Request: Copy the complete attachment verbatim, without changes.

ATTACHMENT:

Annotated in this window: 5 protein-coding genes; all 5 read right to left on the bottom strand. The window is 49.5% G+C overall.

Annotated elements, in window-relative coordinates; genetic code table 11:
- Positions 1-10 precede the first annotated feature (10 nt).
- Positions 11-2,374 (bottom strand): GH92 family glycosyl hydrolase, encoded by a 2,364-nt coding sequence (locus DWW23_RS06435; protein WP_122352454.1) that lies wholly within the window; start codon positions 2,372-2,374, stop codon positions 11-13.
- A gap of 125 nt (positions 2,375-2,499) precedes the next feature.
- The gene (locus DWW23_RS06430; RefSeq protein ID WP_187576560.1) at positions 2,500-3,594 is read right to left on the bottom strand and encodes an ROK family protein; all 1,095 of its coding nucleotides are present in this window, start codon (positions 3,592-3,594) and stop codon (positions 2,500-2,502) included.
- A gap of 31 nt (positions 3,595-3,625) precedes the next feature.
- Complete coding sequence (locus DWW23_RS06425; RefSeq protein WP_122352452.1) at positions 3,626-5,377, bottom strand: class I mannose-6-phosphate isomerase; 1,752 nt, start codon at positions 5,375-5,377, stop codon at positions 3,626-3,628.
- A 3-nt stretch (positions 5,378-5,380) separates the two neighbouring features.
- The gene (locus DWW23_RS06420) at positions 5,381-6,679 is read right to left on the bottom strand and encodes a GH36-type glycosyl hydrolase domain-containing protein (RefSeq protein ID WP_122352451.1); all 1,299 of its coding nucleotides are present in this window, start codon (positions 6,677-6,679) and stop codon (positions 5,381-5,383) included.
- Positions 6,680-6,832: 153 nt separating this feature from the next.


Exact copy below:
Annotated in this window: 5 protein-coding genes; all 5 read right to left on the bottom strand. The window is 49.5% G+C overall.

Annotated elements, in window-relative coordinates; genetic code table 11:
- Positions 1-10 precede the first annotated feature (10 nt).
- Positions 11-2,374 (bottom strand): GH92 family glycosyl hydrolase, encoded by a 2,364-nt coding sequence (locus DWW23_RS06435; protein WP_122352454.1) that lies wholly within the window; start codon positions 2,372-2,374, stop codon positions 11-13.
- A gap of 125 nt (positions 2,375-2,499) precedes the next feature.
- The gene (locus DWW23_RS06430; RefSeq protein ID WP_187576560.1) at positions 2,500-3,594 is read right to left on the bottom strand and encodes an ROK family protein; all 1,095 of its coding nucleotides are present in this window, start codon (positions 3,592-3,594) and stop codon (positions 2,500-2,502) included.
- A gap of 31 nt (positions 3,595-3,625) precedes the next feature.
- Complete coding sequence (locus DWW23_RS06425; RefSeq protein WP_122352452.1) at positions 3,626-5,377, bottom strand: class I mannose-6-phosphate isomerase; 1,752 nt, start codon at positions 5,375-5,377, stop codon at positions 3,626-3,628.
- A 3-nt stretch (positions 5,378-5,380) separates the two neighbouring features.
- The gene (locus DWW23_RS06420) at positions 5,381-6,679 is read right to left on the bottom strand and encodes a GH36-type glycosyl hydrolase domain-containing protein (RefSeq protein ID WP_122352451.1); all 1,299 of its coding nucleotides are present in this window, start codon (positions 6,677-6,679) and stop codon (positions 5,381-5,383) included.
- Positions 6,680-6,832: 153 nt separating this feature from the next.